The phrase “climate change” gets tossed around a lot these days. It’s the focus of heated political debates, media curiosity, and progressive activism across Canada and internationally. But what are the pundits really talking about? Why should we care? And how can educators engage in this conversation?
It’s time for a crash course on climate change, climate policy, and progressive climate action.
The climate change challenge
Generally speaking, anthropogenic climate change refers to alterations in the global climate system that are caused by human-made emissions of carbon dioxide, methane, and other greenhouse gases (GHGs) into the atmosphere. Most GHGs are produced when we burn fossil fuels for energy, whether it’s coal in our power stations, gasoline in our vehicles, or natural gas in our homes. The accumulation of GHGs in the atmosphere produces a greenhouse effect, where the sun’s energy enters our atmosphere but can’t escape it causing the temperature of the earth’s surface to rise (i.e. global warming).
Climate change is not a theoretical, future problem. Globally, 2016 was the hottest year on record, with an average temperature approximately 1.2ºC above pre-industrial levels. The average amount of carbon dioxide in the atmosphere surpassed 400 parts per million for the first time. Arctic sea ice was also well below normal in 2016, while ocean levels rose to new highs. Despite protestations from conservative pundits and politicians, the scientific community is strongly in agreement (with 95% certainty) that human activity is the primary driver of these changes.
What does this mean for us? Although no single event can be blamed on climate change, global warming has increased the frequency of extreme weather events and natural disasters, such as hurricanes and wildfires. The cost of these events is measured in both lives and dollars. The fires that ravaged Fort McMurray last summer cost an estimated $3.5 billion in insurance claims alone—the costliest disaster in Canadian history. We can expect wildfires, droughts, floods, and extreme storms to occur more often and with greater severity than in the past, not to mention rising food prices and lower air quality.
In less developed parts of the world, climate change is already having a destructive impact on food and water security and disaster preparedness. The worldwide number of climate-related refugees was estimated at an average of 26.4 million people per year between 2008 and 2015. Human health is put at further risk by heat stress, disease, undernutrition, and other factors exacerbated by a warming world.
Unfortunately, this is only the beginning. Based on our current trajectory, we can expect an additional 1.0 to 3.7ºC of warming by the end of the century. Even at the low end, we are on track to exceed the critical 2ºC threshold that scientists warn is the “upper limit” before the effects of climate change spiral completely out of control.
It is no overstatement to say climate change poses an existential threat to our way of life. It should be treated as a crisis of the utmost urgency at a global scale.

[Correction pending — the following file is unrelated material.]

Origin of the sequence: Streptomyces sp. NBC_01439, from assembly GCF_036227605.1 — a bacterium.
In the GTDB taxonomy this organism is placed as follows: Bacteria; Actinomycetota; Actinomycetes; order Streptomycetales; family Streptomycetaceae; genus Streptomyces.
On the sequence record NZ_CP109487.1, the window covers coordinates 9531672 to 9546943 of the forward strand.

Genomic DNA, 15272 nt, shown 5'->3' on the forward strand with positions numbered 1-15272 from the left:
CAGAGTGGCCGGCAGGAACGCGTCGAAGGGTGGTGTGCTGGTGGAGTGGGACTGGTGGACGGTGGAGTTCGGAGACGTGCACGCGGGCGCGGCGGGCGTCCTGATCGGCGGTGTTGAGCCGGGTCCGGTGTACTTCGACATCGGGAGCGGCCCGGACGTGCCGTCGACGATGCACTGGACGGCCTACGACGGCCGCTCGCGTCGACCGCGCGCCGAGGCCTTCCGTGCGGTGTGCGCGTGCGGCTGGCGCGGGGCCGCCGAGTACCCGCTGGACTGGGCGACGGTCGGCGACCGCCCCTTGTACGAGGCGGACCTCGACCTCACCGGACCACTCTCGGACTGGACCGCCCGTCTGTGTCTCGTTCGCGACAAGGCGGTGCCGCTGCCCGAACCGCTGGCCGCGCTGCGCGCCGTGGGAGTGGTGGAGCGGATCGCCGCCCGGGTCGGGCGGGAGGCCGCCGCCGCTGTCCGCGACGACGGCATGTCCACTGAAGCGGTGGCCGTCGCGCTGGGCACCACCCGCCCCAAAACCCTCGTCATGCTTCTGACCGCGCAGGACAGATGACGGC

The crucial role of climate policy
The severity of the climate change crisis can be depressing, but it need not be paralyzing. With aggressive, coordinated action, it is still possible for countries around the world to reduce their greenhouse gas emissions and avoid the worst effects of climate change in the long term. Acting fast is important, because the longer we wait the more expensive and disruptive it will be to adapt.
Policymakers are engaged in a healthy debate about which policy approaches will most effectively mitigate climate change, but they all agree that it starts with reducing greenhouse gas emissions. Without diving into the weeds of climate policy, here are the three main ways that we can reduce emissions in Canada and elsewhere:
- Increase energy efficiency in buildings, industry, and transportation systems. The easiest way to reduce emissions is to reduce the amount of energy consumed in the first place.
- Phase out fossil fuels and replacing them with non-emitting and/or renewable energy sources. Investments in solar, wind and geothermal energy, for example, promote economic growth without increasing emissions.
- Put a price on greenhouse gas emissions through a carbon tax or cap-and-trade system. A carbon price encourages people and businesses to make lower-emitting choices.
Talking and teaching climate change
Whether we like it or not, climate change and our response to it will profoundly reshape Canadian society and our economy in the coming decades. Ensuring the transition is constructive and managed, rather than destructive and unpredictable, will require a broad-based cultural commitment to sustainability. We can start by broadening how we think and talk about climate change, including in the education system.
Discussing the realities of climate change in the science classroom is essential, but inadequate. Sustainability should be a consideration in all areas. The origins and impacts of climate change can be discussed in the context of history, literature, math, and the arts. Sustainability can be incorporated directly into classes on business and social studies. The more openly we can discuss climate change in a variety of contexts, the more prepared we will be for a future where sustainability concerns are central to everything we do.
We are already experiencing the negative impacts of climate change, but future generations will pay the steepest price for our inaction. The sooner we embrace sustainability, the sooner we can embrace aggressive climate action. And the sooner we act, the better our chances of building a better future for all.
Hadrian Mertins-Kirkwood is an international trade and climate policy researcher at the Canadian Centre for Policy Alternatives. This article originally appeared in the winter 2017 issue of Our Schools/Our Selves.